The best way to prevent leukemia is to provide your dog with a healthy lifestyle, just as good lifestyle habits reduce the risk of cancer in humans. It's also a good idea to look closely at a puppy's pedigree before adopting him, and especially at the health of his parents: cases of cancer, leukemia or not, in his ancestors should raise your concern.
What is leukemia in dogs?
Leukemia is a cancer of the spinal cord, also known as blood cancer, because the disease causes the spinal cord to produce inactive blood cells. It is often referred to as THE leukemia, but there are in fact a wide variety of different leukemias, not all of which have the same symptoms or prognosis.
Is leukemia in dogs fatal?
Leukemia can be fatal in dogs, especially in its acute forms, but there are also chronic forms with a good medium and long term prognosis.
How is leukemia treated in dogs?
Chemotherapy is the reference treatment for leukemia in dogs. Although it is a palliative treatment, it can extend the life of the animal by several years, under good conditions. Some forms of leukemia, especially the chronic forms, are not always treated, and the dog can sometimes live normally with its disease.
Does my dog have leukemia?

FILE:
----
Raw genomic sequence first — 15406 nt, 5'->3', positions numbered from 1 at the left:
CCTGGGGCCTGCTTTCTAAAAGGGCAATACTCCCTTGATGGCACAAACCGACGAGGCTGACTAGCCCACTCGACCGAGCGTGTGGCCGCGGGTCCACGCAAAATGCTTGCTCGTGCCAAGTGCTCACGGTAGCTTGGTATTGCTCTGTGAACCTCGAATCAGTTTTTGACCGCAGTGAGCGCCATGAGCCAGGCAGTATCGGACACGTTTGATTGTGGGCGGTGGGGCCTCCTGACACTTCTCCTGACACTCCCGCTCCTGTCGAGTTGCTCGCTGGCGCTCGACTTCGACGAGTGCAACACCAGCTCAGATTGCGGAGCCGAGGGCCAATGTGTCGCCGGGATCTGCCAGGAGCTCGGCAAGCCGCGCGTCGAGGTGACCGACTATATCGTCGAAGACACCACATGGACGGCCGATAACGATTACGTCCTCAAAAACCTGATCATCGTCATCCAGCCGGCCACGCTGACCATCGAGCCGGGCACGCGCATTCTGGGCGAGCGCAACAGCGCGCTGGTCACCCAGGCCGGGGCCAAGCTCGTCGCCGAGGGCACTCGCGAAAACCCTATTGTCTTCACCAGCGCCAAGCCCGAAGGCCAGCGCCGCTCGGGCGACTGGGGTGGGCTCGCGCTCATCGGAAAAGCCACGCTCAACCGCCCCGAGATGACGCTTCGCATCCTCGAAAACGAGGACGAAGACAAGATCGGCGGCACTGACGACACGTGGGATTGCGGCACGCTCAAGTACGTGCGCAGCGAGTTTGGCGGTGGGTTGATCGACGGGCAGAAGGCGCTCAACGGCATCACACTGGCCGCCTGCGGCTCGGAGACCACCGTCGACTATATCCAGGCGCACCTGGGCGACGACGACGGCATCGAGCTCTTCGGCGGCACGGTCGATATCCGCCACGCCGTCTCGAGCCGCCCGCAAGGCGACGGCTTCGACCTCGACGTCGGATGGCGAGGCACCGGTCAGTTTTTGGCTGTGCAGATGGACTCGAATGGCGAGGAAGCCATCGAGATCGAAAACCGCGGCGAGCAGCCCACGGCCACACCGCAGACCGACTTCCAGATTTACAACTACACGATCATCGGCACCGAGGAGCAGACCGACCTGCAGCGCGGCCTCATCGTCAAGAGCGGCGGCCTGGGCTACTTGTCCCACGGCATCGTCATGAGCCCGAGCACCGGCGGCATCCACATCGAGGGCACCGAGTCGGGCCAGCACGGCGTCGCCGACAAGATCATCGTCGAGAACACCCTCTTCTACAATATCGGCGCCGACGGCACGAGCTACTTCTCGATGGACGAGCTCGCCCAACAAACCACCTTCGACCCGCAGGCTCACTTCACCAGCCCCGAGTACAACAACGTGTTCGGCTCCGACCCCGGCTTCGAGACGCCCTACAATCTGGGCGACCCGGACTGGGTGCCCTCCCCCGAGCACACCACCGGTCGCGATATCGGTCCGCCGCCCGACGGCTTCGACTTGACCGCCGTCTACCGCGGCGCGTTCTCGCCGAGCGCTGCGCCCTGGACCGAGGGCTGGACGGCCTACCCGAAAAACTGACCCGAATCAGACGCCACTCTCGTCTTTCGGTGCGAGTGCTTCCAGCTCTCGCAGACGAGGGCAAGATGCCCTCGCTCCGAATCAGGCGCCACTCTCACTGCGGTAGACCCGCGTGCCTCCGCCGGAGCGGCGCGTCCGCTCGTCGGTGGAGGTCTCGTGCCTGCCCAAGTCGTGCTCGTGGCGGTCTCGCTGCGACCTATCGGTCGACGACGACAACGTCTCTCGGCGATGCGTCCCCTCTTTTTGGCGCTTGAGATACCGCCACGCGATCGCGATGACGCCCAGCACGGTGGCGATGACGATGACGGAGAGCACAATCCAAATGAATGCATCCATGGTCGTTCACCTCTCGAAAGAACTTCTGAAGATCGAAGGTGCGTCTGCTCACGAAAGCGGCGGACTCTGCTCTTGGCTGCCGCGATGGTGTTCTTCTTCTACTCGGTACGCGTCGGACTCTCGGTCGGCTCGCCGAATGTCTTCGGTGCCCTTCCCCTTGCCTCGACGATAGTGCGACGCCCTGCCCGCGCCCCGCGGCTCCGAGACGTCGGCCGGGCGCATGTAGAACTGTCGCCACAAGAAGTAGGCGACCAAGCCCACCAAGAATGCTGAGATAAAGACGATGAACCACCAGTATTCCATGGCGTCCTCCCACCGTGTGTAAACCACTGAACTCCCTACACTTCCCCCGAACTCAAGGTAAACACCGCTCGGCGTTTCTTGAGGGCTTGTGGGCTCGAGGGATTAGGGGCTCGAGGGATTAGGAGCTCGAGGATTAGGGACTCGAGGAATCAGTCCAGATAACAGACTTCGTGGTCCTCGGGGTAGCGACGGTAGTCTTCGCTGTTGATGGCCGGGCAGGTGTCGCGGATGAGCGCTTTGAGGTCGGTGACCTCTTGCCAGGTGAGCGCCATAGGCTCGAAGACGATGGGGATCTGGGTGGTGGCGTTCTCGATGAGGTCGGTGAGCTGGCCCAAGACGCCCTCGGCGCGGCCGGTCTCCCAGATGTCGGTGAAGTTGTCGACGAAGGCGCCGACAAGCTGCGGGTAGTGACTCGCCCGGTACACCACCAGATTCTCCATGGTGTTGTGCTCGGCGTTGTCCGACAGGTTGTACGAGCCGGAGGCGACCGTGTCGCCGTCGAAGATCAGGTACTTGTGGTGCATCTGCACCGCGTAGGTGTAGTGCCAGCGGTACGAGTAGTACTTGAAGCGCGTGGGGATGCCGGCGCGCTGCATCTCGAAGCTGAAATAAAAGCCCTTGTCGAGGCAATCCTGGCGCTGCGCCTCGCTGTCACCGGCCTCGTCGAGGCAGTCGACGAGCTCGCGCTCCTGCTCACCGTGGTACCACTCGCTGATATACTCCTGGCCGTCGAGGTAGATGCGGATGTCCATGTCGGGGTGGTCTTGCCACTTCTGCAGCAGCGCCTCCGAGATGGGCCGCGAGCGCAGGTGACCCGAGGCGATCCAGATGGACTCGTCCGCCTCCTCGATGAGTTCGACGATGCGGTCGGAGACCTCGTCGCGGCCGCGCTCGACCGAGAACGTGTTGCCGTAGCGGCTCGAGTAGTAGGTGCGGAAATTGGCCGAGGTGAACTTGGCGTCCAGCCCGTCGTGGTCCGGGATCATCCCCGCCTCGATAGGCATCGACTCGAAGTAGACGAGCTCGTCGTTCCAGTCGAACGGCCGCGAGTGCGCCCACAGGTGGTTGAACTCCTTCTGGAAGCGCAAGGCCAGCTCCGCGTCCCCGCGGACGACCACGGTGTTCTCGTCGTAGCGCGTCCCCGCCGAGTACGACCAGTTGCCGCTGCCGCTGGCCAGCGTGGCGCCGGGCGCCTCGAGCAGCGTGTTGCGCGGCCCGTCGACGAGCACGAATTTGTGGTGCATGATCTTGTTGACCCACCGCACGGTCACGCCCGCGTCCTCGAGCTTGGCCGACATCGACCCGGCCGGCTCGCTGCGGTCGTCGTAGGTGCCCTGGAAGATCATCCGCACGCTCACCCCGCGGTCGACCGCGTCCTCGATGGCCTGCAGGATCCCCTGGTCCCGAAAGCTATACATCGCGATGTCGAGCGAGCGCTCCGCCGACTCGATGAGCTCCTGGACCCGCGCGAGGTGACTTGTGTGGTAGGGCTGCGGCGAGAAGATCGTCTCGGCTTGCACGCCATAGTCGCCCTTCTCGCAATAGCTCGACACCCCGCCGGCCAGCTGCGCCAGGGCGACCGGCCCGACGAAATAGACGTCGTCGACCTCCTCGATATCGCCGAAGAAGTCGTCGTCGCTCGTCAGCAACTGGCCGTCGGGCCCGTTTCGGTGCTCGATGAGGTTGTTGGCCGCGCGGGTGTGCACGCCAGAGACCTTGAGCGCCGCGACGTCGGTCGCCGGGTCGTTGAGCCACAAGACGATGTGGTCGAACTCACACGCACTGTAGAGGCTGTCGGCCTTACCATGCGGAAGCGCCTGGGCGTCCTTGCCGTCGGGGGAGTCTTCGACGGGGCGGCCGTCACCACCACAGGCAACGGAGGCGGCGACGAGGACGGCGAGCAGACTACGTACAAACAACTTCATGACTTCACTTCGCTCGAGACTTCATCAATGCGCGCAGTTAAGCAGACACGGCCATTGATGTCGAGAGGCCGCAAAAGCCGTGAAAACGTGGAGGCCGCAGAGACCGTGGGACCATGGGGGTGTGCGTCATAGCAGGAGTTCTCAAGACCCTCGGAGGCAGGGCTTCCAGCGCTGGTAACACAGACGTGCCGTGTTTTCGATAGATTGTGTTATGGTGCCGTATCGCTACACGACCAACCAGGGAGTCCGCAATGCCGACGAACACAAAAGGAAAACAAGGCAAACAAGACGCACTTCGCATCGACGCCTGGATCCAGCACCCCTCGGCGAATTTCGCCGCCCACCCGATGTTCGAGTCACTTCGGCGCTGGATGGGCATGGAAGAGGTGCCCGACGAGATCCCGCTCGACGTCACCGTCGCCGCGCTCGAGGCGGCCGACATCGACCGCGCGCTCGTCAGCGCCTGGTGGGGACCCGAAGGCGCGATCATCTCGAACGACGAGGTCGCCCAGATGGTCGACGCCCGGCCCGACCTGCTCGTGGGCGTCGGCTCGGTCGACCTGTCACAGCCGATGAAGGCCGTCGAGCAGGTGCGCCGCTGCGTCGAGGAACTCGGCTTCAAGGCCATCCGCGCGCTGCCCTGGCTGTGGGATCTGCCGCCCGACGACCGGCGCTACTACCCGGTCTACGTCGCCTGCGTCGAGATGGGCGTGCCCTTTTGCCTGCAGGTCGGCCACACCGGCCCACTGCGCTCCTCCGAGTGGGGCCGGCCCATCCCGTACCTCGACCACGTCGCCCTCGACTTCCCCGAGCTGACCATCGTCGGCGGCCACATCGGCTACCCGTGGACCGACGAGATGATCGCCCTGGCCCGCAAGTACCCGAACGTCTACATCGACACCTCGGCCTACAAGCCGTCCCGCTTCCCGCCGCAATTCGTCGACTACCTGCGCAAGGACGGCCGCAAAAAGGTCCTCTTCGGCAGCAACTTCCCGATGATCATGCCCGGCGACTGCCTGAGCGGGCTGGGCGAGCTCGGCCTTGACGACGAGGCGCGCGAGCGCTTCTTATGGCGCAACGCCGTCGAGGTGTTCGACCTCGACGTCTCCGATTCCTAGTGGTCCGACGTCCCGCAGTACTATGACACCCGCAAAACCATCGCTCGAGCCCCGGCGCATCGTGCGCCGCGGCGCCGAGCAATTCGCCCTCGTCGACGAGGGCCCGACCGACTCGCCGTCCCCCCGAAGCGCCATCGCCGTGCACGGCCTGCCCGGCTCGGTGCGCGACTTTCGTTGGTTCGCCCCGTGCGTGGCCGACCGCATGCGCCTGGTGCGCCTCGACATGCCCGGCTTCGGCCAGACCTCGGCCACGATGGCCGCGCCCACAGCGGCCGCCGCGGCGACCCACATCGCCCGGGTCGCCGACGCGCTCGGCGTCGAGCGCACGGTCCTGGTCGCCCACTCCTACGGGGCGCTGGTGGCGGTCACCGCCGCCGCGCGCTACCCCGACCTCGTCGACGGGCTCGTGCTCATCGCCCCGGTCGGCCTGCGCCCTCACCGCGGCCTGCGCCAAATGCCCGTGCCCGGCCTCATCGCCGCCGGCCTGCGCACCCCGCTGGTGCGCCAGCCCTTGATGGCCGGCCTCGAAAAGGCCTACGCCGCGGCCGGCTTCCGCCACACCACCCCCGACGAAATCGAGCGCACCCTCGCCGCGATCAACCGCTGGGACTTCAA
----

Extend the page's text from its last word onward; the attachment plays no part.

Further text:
The diagnosis of leukemia is based on blood and cytological tests that only a veterinarian can perform. If your dog shows symptoms that suggest he has blood cancer, it is essential that you visit a veterinarian to confirm or deny this.
Note that many other diseases, both severe and mild, can cause symptoms similar to leukemia. Leukemia is a frightening word, especially since the discovery of this disease is often fortuitous, as the pathology is detected during routine tests in a perfectly healthy animal.
Fortunately, chronic forms of leukemia often offer an encouraging prognosis, even if the cancers have the particularity of being different in each individual, which does not allow to prejudge their evolution with great certainty. If your dog is suddenly down, out of breath, a little pale or less cheerful than usual, don't wait before taking him to the vet! The earlier the disease is diagnosed, the better the prognosis for your pet.